Anthony Mackie is probably best known for his critically acclaimed performance as the cool counterpart to Jeremy Renner's wild-man bomb-disposal expert in the Oscar-winning film "The Hurt Locker." But the 33-year-old New Orleans native has been a compelling -- and award-winning -- presence for a decade in film ("8 Mile," "Notorious," "The Adjustment Bureau") and theater (an Obie Award winner for "Talk"). The son of a carpenter, Mackie is also a skilled workman who owns NoBar, a Brooklyn hangout that he built himself. In his latest film, "10 Years," he's one of the attendees at a high school class reunion. He spoke to Newsday contributor Lewis Beale.
I left school kind of abruptly my junior year in high school and graduated from a boarding school in North Carolina . We had a very small class, and we had kind of our 13-year reunion recently. Everyone has become their own person, but in the room, everyone fell back into what they were in high school.
Your role in the film isn't really that big. Why did you do it?
Jamie Linden is a good friend of mine, and he wrote [the 2006 film] "We Are Marshall," which was one of the first big acting opportunities I was given. So when they called me, I figured it was a bunch of friends hanging out in Albuquerque , and I'm down.
What did "The Hurt Locker" do for your career?
Everything. It basically separated me from the pack. It almost didn't happen, because I was shooting another film that went over. Because of that, I had to pull out, and they offered it to another actor, who turned it down because the money was too low, and they came back to me. Everybody saw that movie, and after that, everyone pays attention to you. It put me in a position where I was receiving larger and more diverse roles. And most of my roles are not race-specific. Most of the scripts I get are not described as a black guy walks into a bar wearing jeans and a T-shirt. "Hurt Locker" took me out of the realm of that racial stupidity.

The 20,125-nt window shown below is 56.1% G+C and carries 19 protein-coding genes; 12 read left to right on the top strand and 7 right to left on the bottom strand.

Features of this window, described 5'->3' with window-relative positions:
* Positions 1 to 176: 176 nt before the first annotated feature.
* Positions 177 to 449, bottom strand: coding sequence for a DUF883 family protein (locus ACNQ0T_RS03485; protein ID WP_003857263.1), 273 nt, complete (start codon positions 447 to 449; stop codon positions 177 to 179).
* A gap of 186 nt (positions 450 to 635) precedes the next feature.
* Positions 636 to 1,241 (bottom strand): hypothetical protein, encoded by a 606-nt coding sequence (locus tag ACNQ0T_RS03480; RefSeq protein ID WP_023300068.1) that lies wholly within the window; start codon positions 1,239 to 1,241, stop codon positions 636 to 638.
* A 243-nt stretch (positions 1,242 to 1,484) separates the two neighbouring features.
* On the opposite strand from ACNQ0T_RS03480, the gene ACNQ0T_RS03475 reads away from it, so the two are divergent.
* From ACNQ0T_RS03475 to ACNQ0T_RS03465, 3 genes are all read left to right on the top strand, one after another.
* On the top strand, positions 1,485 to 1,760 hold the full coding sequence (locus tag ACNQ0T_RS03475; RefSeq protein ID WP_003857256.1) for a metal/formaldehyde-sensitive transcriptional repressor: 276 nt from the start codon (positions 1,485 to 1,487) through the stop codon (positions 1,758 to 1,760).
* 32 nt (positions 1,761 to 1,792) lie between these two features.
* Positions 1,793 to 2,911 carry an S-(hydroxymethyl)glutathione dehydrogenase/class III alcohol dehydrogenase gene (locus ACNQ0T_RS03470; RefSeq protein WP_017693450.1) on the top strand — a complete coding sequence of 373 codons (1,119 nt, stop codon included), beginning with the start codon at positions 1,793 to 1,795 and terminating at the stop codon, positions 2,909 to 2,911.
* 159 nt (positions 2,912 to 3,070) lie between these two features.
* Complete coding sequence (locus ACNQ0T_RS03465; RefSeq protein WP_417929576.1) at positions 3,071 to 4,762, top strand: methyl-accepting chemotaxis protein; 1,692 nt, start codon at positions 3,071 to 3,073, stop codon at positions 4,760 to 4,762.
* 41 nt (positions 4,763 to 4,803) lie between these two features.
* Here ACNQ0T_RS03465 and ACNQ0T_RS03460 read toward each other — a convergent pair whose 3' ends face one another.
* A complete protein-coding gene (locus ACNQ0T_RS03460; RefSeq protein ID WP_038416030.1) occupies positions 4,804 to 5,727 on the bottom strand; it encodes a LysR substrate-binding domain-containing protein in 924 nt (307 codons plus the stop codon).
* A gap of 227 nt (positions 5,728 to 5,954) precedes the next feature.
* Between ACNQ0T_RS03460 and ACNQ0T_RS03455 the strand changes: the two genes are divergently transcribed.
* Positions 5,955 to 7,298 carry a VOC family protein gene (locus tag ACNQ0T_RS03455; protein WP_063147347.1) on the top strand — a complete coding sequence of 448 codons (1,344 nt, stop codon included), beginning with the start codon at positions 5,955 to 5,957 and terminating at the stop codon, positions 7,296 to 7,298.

I've heard that your father passed away because of things that happened during Hurricane Katrina. Is that true?
The majority of the people who passed away didn't pass in the storm, they passed because of complications of the storm. My dad was a cancer survivor, and the hospitals were shut down, and they lost his records, and by the time he got to Baton Rouge and was diagnosed, his cancer came back full-blown.
Well, you certainly picked up some skills from your dad, like carpentry, which helped you when you decided to open NoBar. Is the handyman thing attractive to women?
Not in 2012. My dad was a contractor, and everybody used to appreciate the idea that if something breaks in my house, I can fix it. But nowadays, people appreciate not what you can make, it's what you can buy. Men walk into the bar and go, "Wow." Women walk in and say, "Get me a drink."
You're also the star of a rather legendary film, "Bolden!" about early 20th century New Orleans jazz man Buddy Bolden, which started shooting five years ago and still isn't finished. Will it ever be released?
We're going back to finish it up this year, five years later. It's kind of becoming a passion project for everyone involved. It's become a labor of love for Dan , and he wants to tell it the best way he can. It's a hard story to tell, to figure out and make work, it's so time-specific and genre-specific.
You're also about to make history because of your recent casting in the new "Captain America" film. Tell us about it.
I'm playing the Falcon. He's this guy in Harlem who moved to California and became a drug dealer. His plane crashed, and he was genetically altered, and he can fly, has telepathic powers. He's the first African-American superhero. It makes me feel all the work I've done has been paying off. I have a son, nephews and nieces, and I love the idea that they can dress up as the Falcon on Halloween. They now have someone they can idolize. That's a huge honor for me.